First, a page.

What obstacles did Thomas Jefferson face throughout his presidency?

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mkoren's profile pic

mkoren | Middle School Teacher | (Level 3) Senior Educator

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Thomas Jefferson faced several obstacles while he was president. One of those obstacles dealt with events at home.  Jefferson was a Democratic-Republican.  The courts had many judges who were Federalists, and they blocked many of his ideas.

Another issue dealt with our relationship with other countries. Britain and France were at war. Neither country wanted us to trade with the other.  Thus, both Britain and France interfered with our trade.  Jefferson tried a total stoppage of trade to keep our sailors and merchant ships safe. (Embargo Act of 1807)  However, our economy was very dependent on trade, causing this policy to fail.

Jefferson did stand up to the pirate countries of North Africa. We refused to pay them bribes so that they would leave our ships alone.  We fought them, and they stopped attacking our ships.

Jefferson had a moral conflict regarding the Louisiana Purchase. When Spain (and then France) wouldn’t let us use the port of New Orleans, Jefferson offered to buy this area from France.  When Napoleon offered the entire area of Louisiana, Jefferson wasn’t sure he could legally buy all of this land. He believed in a strict interpretation of the Constitution.  Nowhere in the Constitution did it say the president could buy land. Jefferson was persuaded to make the purchase!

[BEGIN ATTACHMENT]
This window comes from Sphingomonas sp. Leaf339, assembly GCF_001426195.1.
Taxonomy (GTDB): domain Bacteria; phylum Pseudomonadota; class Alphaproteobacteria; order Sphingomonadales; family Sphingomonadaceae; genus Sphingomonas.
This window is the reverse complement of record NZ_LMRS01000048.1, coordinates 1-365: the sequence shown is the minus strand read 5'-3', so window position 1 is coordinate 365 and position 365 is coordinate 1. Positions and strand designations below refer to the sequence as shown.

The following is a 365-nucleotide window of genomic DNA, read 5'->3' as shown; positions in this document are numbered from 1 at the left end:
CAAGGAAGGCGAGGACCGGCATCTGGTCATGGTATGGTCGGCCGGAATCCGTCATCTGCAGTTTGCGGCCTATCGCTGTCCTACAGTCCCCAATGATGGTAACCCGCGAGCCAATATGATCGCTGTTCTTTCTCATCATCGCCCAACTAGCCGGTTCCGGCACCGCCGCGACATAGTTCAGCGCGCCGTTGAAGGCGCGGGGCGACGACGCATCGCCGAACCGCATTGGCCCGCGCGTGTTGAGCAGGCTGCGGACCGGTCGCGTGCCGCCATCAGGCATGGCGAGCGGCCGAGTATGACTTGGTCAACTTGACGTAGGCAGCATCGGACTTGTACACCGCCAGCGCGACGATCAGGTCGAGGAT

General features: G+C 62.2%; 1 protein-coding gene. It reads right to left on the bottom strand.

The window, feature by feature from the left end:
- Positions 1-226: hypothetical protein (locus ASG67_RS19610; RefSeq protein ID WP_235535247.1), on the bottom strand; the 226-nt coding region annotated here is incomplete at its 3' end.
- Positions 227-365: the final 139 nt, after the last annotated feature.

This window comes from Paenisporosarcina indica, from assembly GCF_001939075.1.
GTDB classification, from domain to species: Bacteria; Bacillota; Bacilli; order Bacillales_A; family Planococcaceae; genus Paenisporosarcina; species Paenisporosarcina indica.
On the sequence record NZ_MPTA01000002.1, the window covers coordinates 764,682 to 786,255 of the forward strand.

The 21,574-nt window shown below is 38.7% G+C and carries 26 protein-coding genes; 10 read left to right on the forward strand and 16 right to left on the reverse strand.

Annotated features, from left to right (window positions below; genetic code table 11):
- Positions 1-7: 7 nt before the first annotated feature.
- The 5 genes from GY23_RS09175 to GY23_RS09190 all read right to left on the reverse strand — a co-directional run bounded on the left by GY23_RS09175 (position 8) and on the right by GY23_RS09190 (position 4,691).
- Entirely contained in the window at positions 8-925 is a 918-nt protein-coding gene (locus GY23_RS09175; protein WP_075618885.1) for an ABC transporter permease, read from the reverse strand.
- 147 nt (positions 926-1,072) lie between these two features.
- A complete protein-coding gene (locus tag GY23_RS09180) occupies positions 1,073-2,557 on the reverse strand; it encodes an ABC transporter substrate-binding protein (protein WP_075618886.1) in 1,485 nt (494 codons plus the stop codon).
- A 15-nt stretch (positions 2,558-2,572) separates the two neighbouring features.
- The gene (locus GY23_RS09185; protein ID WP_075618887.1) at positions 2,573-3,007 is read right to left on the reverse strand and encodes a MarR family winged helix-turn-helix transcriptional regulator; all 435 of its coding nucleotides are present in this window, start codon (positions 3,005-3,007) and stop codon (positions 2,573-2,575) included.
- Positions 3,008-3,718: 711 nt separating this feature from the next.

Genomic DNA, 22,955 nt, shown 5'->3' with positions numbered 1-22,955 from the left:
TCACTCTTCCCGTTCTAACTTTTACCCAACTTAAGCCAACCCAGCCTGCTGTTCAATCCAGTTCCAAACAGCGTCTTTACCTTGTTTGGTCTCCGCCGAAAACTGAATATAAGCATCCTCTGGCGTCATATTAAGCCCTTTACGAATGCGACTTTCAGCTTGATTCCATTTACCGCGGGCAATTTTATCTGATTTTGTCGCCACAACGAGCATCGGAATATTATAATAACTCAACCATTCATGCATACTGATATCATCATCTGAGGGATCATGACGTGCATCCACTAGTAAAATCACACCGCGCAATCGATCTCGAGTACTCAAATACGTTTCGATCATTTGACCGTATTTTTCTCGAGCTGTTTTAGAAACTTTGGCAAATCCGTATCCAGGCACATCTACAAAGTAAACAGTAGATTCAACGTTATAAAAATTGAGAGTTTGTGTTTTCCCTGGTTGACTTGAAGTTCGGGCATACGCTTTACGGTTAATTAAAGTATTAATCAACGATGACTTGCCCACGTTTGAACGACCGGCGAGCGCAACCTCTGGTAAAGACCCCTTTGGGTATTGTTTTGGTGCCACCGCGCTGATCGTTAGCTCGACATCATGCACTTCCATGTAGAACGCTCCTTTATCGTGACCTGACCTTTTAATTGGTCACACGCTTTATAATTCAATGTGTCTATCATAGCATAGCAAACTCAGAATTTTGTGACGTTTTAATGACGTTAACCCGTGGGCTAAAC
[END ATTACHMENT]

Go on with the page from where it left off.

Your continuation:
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thetall | (Level 1) Senior Educator

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One of the greatest challenges to Thomas Jefferson’s presidency were the Federalists. After Jefferson and Burr won the elections, the Federalists tried to vote against Jefferson. However, abstention by some Federalists saw Jefferson assuming the well-deserved title of president.

As president, Thomas Jefferson attempted to reform the judiciary, but his attempts failed. Jefferson was interested in removing partisan judges from public office, but Federalist appointees to the judiciary and other Federalist members fought successfully against the plan.

In the Louisiana Purchase, Thomas Jefferson was forced to set aside his philosophy in order to secure the deal. He understood that the Constitution did not provide explicit procedures with regards to foreign territory, but the land was important for the greater good of the people. Some Federalists challenged the purchase based on the lack of constitutional provisions to make new land purchases. However, the President made his move, and the land was purchased. The purchase was approved by Congress five months later.